1. Toad the Wet Sprocket, “Hey Bulldog”: From the I Know What You Did Last Summer soundtrack. Who doesn’t love a good Beatles cover?
  2. Nick Cave & the Bad Seeds, “Red Right Hand”: From the Scream soundtrack. Who doesn’t love a song about the devil?
  3. D Generation, “Helpless”: From The Faculty soundtrack. This was the band Jesse Malin was in before he went solo. They’re very punk and snarly and sneering. It’s fun, but it’s not a Neil Young cover.
  4. Stevie Ray Vaughn & Double Trouble, “Willie the Wimp (And His Cadillac Coffin)”: From the From Dusk Till Dawn soundtrack. Vampires and Texas electric blues go together better than you’d think.
  5. Nine Inch Nails, “Dead Souls”: From The Crow soundtrack. Part of the impetus for this playlist was just a glut of fantastic 90s soundtracks. This one is more specific than it could’ve been, since I could have added stuff from Empire Records, or Reality Bites, or any other seminal Gen-X soundtrack.
  6. Stabbing Westward, “Torn Apart”: From the Spawn soundtrack. Y’know what’s super-nineties? Spawn. Like, the comic, the movie, the whole thing. So 90s.
  7. Danny Elfman, “What’s This?”: From The Nightmare Before Christmas soundtrack. It’s classic Danny Elfman from a movie that, I’m ashamed to admit, I’ve never actually seen.
  8. Roger Daltrey, “Don’t Let The Sun Go Down On Me”: From The Lost Boys soundtrack. Now, this one is a bit of a cheat, since The Lost Boys came out in 1987, but it’s Roger Daltrey and it’s my playlist, so deal with it.
  9. The Wallflowers, “Heroes”: From the Godzilla soundtrack. Soundtracks in the 90s were often an opportunity for a band to play cover songs. This isn’t the best David Bowie cover out there, but it is pretty solid.
  10. Heather Nova, “I Have The Touch”: From The Craft soundtrack. Who doesn’t love a Peter Gabriel cover? No one, that’s who.

Playlist #21 – So Tired Edition

As with so many other people my age (or just anyone who is living through these interesting times), I feel like I’m constantly tired. Here’s a list of songs to wake you up.

  1. The Beatles, “I’m So Tired”: My theme song for this week. This month. This year. This…decade, probably? God, was there ever a time I wasn’t tired?
  2. The Pretenders, “I Go To Sleep”: Wouldn’t it be lovely to just drift off to sleep right now? I think it would be.
  3. The Beastie Boys, “No Sleep Till Brooklyn”: NO! SLEEP! TILL BROOKLYN!
  4. The Barenaked Ladies, “Who Needs Sleep?”: The jauntiest song about insomnia ever.
  5. The Wallflowers, “Asleep At The Wheel”: For years, the Wife was always concerned I’d fall asleep while driving. She probably still worries about it, she just doesn’t bring it up anymore.
  6. Billy Bragg and Wilco, “California Stars”: Much as Woody Guthrie said, I’d like to lay my weary bones down. Not necessarily on a bed of California stars, but a regular bed, maybe? Yeah, a regular bed would be just fine.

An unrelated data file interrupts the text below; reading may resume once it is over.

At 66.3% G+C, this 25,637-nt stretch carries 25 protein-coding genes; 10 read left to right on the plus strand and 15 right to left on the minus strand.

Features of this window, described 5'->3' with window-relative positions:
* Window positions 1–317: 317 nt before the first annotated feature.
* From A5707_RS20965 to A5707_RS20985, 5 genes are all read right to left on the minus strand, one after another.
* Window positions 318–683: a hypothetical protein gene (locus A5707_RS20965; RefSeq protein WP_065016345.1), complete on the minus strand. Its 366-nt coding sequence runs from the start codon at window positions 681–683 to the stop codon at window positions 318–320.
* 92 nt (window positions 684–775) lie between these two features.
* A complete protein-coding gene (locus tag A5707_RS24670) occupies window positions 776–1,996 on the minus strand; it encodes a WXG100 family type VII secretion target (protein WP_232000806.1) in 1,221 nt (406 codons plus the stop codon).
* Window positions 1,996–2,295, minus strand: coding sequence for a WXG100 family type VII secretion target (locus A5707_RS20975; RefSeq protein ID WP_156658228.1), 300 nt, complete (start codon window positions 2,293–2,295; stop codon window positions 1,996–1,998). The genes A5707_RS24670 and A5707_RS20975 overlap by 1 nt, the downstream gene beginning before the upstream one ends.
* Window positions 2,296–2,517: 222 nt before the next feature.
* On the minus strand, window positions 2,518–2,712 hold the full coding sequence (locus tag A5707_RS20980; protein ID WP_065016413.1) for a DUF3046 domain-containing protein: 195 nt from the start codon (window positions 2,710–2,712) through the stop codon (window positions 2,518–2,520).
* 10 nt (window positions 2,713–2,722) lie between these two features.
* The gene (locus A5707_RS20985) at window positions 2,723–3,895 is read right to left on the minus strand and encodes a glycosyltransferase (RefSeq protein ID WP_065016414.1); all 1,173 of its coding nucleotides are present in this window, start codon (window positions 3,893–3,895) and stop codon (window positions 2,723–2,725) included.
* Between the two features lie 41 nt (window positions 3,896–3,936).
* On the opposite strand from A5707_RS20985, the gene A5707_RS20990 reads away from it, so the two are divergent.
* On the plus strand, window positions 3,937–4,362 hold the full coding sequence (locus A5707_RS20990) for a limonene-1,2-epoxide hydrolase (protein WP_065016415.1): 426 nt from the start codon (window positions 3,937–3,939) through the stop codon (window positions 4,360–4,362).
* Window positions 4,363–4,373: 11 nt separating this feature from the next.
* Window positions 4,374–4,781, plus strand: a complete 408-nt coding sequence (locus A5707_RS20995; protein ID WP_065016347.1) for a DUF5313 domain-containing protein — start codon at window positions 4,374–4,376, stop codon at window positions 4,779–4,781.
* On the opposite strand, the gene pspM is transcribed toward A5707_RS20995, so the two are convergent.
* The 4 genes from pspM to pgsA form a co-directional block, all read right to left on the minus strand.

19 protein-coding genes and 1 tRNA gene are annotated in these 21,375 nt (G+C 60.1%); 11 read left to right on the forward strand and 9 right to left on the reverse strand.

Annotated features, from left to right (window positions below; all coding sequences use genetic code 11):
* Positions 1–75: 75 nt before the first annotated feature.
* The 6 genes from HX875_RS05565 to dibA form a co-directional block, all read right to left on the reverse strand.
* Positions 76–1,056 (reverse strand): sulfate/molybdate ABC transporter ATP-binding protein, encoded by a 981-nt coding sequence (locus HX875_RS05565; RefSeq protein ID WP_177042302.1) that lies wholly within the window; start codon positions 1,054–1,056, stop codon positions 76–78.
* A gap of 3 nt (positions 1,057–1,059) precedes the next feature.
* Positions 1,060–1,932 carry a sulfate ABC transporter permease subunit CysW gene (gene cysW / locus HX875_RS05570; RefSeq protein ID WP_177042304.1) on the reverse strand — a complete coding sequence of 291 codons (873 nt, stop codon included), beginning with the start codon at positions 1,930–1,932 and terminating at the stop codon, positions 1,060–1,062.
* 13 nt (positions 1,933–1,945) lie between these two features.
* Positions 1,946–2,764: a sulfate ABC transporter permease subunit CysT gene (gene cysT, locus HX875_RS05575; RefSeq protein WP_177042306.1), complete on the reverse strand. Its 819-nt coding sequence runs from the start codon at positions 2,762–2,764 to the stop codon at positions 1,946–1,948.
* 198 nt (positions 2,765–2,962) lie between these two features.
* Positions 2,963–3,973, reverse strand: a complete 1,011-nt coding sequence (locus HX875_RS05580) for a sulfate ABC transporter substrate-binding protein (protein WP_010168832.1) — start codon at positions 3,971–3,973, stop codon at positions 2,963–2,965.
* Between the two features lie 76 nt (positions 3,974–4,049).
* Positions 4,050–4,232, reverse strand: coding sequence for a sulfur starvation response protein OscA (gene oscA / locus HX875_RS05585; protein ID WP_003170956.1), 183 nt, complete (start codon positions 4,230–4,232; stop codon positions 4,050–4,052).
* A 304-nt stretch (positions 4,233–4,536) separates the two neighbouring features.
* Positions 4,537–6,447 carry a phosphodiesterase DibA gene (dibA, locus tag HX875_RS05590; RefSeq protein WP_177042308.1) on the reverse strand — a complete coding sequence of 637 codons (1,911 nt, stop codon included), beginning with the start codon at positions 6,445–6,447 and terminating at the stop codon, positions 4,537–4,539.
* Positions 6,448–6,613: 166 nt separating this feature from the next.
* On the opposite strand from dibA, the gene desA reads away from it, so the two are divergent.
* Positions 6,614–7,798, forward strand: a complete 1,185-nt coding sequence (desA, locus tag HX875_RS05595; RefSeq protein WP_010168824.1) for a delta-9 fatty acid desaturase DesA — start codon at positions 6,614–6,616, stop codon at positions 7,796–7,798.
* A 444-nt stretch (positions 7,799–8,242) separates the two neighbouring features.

7. Hem, “I’ll Dream Of You Tonight”: I don’t often remember my dreams, which is probably a blessing since the ones I do remember are usually not at all pleasant. This is possibly something I should discuss with my therapist.
  8. Iron & Wine and Calexico, “Burn That Broken Bed”: I mean, if the bed is broken, you could just leave it out by the dumpster or something. Burning it seems extreme, guys.
  9. Josh Ritter, “Can’t Go To Sleep (Without You)”: Though I do not fault her for this at all, the Wife and I usually go to bed at vastly different times, and I frequently struggle to sleep until she is in bed. Dunno why.
  10. Cake, “When You Sleep”: Is this song about masturbation? I think this song might be about masturbation while you’re asleep, which is an impressive skill, I guess? I don’t know, I’m tired.

Playlist #3

A little less of a downer this week. Let’s gooooo:

  1. Hunters & Collectors, “Throw Your Arms Around Me”: Apparently Australia’s unofficial national anthem? So says one of my coworkers who told me I should learn the song. It’s only three chords, so that will be pretty easy.
  2. Nur-D, “Brighter Day”: Rapper out of Minnesota who decided last year to shift from rapping about nerd culture (Superman, Power Rangers, etc.) to discussing Black Lives Matter and issues near and dear to his community. He still slips in stuff about superheroes and nerdy stuff, though.
  3. Hozier, “Take Me to Church”: Someday I’m gonna put together a playlist of songs relating sex to religion (this one, Madonna’s “Like a Prayer,” and Bruno Mars’s “Locked Out of Heaven,” just to name a few) and write an essay about the concept.
  4. The Replacements, “Alex Chilton”: Back in the day when the sister-in-law and I played Rock Band every day, we loved playing this song. It took us forever to five star it at the hard difficulty, but the rush when we finally did…awesome.
  5. Savage Garden, “I Want You”: Did you know there were actual words to this song? I mean, more than that whole “chickey-cherry cola” line? It’s true!